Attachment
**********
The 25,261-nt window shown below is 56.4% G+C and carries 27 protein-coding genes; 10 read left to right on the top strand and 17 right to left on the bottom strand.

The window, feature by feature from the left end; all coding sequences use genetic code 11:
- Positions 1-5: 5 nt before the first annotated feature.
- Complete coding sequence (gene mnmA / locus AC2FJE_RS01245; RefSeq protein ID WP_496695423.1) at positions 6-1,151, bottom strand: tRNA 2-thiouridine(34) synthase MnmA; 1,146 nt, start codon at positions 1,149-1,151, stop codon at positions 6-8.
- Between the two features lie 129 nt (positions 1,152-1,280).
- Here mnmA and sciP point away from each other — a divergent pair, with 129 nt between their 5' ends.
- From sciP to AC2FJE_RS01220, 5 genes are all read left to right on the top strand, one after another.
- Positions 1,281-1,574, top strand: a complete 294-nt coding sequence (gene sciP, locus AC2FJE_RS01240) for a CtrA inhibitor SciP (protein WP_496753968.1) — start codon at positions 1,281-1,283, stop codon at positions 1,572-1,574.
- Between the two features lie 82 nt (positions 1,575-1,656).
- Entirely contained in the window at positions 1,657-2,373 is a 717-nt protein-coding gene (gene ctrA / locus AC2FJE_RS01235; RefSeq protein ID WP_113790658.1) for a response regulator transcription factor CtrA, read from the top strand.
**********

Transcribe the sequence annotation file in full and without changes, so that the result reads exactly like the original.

The 25,261-nt window shown below is 56.4% G+C and carries 27 protein-coding genes; 10 read left to right on the top strand and 17 right to left on the bottom strand.

The window, feature by feature from the left end; all coding sequences use genetic code 11:
- Positions 1-5: 5 nt before the first annotated feature.
- Complete coding sequence (gene mnmA / locus AC2FJE_RS01245; RefSeq protein ID WP_496695423.1) at positions 6-1,151, bottom strand: tRNA 2-thiouridine(34) synthase MnmA; 1,146 nt, start codon at positions 1,149-1,151, stop codon at positions 6-8.
- Between the two features lie 129 nt (positions 1,152-1,280).
- Here mnmA and sciP point away from each other — a divergent pair, with 129 nt between their 5' ends.
- From sciP to AC2FJE_RS01220, 5 genes are all read left to right on the top strand, one after another.
- Positions 1,281-1,574, top strand: a complete 294-nt coding sequence (gene sciP, locus AC2FJE_RS01240) for a CtrA inhibitor SciP (protein WP_496753968.1) — start codon at positions 1,281-1,283, stop codon at positions 1,572-1,574.
- Between the two features lie 82 nt (positions 1,575-1,656).
- Entirely contained in the window at positions 1,657-2,373 is a 717-nt protein-coding gene (gene ctrA / locus AC2FJE_RS01235; RefSeq protein ID WP_113790658.1) for a response regulator transcription factor CtrA, read from the top strand.